Orange County Murder Lawyer
Arrested for Murder in Southern California? Call the Firm for Help!
Homicide is the killing of one human being by another, and it is charged by prosecutors as either murder or manslaughter. Homicide can be either lawful or unlawful. If a person who kills has a legally valid justification or excuse for the killing, it will be deemed lawful, and he or she will not be found to have committed a crime. If no legally valid justification or excuse exists, the killing is deemed unlawful, and the individual will be found guilty of either murder or manslaughter. The prosecution has the burden of proving that the killing was an unlawful homicide beyond a reasonable doubt.
California Penal Code 187 defines murder as "the unlawful killing of a human being, or a fetus, with malice aforethought." Malice aforethought essentially means that the perpetrator intended to kill the victim. Malice aforethought is found when the killing was intentional, when the perpetrator's actions had natural consequences that are well-known to be dangerous to the life of a human, or when the perpetrator's actions were deliberately executed with conscious disregard for the victim's life.
There are three types of murder in California:
- First-degree murder;
- Second-degree murder; and
- Capital murder.
A homicide is a first-degree murder if it occurs under certain circumstances outlined in California law. These include killings committed:
- During the commission of certain felonies (e.g., during a burglary, arson, rape, robbery, or kidnapping);
- Using a designated means (e.g., a destructive device, an explosive, or a weapon of mass destruction);
- While lying in wait;
- Via torture; or
- In a willful, deliberate, premeditated manner.
In California, all murders that do not constitute first-degree murder are deemed second-degree murder unless the prosecutor chooses to charge the defendant with manslaughter.
Capital murder, the most serious of the California murder charges and the one most harshly punished, is a first-degree murder with special circumstances. These special circumstances include the murder of:
- A peace officer, firefighter, judge, juror, prosecutor, or elected official;
- A person because of his or her race, religion, gender, etc.;
- More than one victim; or
- For the purpose of financial gain.
Defenses to Murder Charges
A number of potentially successful defenses can be raised when a person is charged with murder in the state of California. Among others, these defenses include:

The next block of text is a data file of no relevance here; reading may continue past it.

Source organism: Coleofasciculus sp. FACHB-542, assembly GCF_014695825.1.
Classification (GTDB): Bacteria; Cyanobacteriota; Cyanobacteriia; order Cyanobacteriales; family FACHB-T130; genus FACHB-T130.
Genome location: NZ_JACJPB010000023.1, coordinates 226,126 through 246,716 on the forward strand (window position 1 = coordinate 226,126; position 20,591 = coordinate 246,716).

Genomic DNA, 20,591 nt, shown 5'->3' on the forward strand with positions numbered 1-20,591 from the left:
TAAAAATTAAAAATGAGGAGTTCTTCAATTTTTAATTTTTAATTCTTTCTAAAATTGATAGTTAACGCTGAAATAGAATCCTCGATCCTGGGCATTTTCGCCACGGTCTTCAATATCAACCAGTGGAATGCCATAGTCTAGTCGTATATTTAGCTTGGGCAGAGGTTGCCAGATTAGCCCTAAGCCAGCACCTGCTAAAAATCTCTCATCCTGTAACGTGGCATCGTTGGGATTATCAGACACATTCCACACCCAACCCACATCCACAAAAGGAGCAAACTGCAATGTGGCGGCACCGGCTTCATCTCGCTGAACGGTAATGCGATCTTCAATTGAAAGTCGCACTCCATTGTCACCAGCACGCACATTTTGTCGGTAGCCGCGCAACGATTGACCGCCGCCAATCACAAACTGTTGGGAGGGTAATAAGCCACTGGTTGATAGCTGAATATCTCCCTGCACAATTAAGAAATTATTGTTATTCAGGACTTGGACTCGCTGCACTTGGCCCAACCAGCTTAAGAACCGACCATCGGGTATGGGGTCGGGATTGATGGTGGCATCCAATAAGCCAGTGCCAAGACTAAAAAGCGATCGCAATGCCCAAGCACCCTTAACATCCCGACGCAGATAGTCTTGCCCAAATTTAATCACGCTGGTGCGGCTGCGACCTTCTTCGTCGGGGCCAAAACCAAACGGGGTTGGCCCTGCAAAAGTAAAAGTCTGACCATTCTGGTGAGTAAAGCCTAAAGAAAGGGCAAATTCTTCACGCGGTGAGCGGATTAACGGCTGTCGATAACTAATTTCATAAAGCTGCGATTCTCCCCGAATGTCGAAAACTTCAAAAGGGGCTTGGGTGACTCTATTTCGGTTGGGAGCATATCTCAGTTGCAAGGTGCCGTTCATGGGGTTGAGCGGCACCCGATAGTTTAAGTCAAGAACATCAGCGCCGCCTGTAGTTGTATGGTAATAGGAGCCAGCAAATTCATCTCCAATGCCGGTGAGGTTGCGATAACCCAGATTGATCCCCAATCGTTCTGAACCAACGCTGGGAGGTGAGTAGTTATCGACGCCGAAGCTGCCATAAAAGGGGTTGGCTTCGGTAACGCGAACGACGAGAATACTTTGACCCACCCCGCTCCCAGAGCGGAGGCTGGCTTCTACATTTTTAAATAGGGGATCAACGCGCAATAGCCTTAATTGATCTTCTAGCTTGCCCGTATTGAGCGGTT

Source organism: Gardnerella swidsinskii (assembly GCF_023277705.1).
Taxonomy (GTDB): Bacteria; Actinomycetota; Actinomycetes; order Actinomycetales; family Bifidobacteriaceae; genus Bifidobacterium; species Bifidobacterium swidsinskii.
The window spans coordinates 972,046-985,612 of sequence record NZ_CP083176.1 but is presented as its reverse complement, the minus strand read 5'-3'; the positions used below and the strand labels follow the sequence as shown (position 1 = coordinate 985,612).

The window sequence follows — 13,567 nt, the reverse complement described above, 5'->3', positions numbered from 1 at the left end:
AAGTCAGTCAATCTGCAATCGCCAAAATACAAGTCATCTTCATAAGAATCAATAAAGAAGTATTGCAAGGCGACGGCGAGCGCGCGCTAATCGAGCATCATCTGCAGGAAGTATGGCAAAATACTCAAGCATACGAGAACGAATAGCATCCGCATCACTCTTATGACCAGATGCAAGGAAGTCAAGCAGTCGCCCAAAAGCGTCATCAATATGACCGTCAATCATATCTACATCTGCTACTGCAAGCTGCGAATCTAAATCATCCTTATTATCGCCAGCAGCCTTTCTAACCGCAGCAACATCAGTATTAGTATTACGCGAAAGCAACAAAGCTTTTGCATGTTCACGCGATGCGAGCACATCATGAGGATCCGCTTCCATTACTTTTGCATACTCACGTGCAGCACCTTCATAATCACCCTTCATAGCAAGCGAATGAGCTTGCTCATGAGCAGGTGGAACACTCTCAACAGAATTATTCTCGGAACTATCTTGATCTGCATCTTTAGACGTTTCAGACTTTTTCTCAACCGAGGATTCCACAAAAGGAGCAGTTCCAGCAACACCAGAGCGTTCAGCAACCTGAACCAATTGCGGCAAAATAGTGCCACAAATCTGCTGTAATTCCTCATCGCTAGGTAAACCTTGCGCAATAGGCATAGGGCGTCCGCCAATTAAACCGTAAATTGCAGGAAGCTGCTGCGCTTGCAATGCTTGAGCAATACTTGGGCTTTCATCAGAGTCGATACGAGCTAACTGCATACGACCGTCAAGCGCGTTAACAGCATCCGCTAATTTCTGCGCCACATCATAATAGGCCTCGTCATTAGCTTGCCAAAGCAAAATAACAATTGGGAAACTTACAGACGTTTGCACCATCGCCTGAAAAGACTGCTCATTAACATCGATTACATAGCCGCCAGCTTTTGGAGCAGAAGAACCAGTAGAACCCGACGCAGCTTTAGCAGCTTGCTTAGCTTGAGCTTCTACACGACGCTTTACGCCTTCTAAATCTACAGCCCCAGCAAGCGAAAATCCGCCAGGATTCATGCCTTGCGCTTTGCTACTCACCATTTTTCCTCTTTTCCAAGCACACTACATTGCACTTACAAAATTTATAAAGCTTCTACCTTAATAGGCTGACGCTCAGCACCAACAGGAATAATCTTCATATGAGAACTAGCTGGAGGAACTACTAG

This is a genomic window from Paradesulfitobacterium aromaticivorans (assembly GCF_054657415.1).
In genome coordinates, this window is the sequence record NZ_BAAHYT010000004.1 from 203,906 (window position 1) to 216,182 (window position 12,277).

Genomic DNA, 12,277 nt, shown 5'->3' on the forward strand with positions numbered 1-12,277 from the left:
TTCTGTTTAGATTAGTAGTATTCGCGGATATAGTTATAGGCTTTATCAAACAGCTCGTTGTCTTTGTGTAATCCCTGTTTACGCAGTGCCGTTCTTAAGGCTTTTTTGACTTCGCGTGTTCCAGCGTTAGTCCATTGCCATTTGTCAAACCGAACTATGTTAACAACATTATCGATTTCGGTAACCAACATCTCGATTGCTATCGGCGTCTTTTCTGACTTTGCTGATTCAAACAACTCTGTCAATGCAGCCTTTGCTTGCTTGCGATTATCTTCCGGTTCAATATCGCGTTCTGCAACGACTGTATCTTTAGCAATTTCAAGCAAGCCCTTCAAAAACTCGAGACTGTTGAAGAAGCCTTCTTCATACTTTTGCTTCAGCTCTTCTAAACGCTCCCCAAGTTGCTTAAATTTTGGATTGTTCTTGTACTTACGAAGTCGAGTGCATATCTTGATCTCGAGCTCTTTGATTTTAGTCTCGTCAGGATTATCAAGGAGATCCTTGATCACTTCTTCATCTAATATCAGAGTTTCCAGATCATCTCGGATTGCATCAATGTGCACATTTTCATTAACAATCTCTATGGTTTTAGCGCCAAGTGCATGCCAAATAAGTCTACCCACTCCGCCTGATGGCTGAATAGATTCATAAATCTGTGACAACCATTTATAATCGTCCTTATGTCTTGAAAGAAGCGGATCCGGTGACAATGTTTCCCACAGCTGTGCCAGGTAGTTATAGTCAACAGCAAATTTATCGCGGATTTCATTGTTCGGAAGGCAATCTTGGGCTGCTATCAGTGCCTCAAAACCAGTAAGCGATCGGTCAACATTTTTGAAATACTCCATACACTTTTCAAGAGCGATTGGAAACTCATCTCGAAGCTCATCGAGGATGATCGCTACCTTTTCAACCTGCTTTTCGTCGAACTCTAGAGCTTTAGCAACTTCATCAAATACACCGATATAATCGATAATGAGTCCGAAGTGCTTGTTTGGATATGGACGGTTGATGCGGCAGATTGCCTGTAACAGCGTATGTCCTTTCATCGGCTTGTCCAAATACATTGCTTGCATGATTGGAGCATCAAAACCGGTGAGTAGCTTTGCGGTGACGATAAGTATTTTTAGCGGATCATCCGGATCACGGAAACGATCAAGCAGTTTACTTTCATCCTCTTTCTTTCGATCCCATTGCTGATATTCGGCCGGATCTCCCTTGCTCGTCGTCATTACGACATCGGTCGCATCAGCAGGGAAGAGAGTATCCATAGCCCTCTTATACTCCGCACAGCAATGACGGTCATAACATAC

- Defense of another person;
- Heat of passion; or
- Accidental killing.
Sentencing for murder convictions can vary depending on the facts of the case and the defendant's criminal record. There are factors that can be either aggravating, which increase the sentence, or mitigating, which decrease it. Aggravating factors include those that pertain to aspects of the crime committed or to the defendant's past criminal behavior. Mitigating factors, such as the defendant's character or the crime's circumstances, may show the court that the defendant deserves a lesser sentence than he or she would typically receive.
For first-degree murder, a convicted person will be sentenced from 25 years in California state prison to life imprisonment, with a minimum of 25 years before there is a possibility of parole. If the prosecutor proves that the defendant committed the murder due to the victim's gender, race, disability, sexual orientation, nationality, or religion, i.e., if it was a "hate crime," then he or she will be sentenced to life in prison without any possibility of parole.
An individual who's convicted of a second-degree murder will face 15 years in state prison to life imprisonment. Certain circumstances can increase this sentence. For instance, if the victim was a peace officer, the sentence will be increased to 25 years to life.
Punishment for a capital murder conviction consists of the death penalty – by lethal injection or the gas chamber – or a life sentence without the possibility of parole.
Orange County Murder Defense Lawyer
If you or someone you care about has been charged with murder in Orange County or its surrounding areas and would like to speak with an experienced criminal defense attorney, call 714-423-6928 today. Los Angeles defense attorney Scott D. Hughes has represented numerous clients who were facing convictions for murder. Our team of criminal defense lawyers is assertive, professional, and ready to help you.
Aggravating and Mitigating Factors: Jurors Must Weigh the Circumstances, About.
California Peace Officers' Penal Code Law Summaries, 2016, Lawtech Publishing Group.
California Penal Code Section 187, Legal Info California.
Judicial Council of California Criminal Jury Instructions, Lexis Nexis, 2016.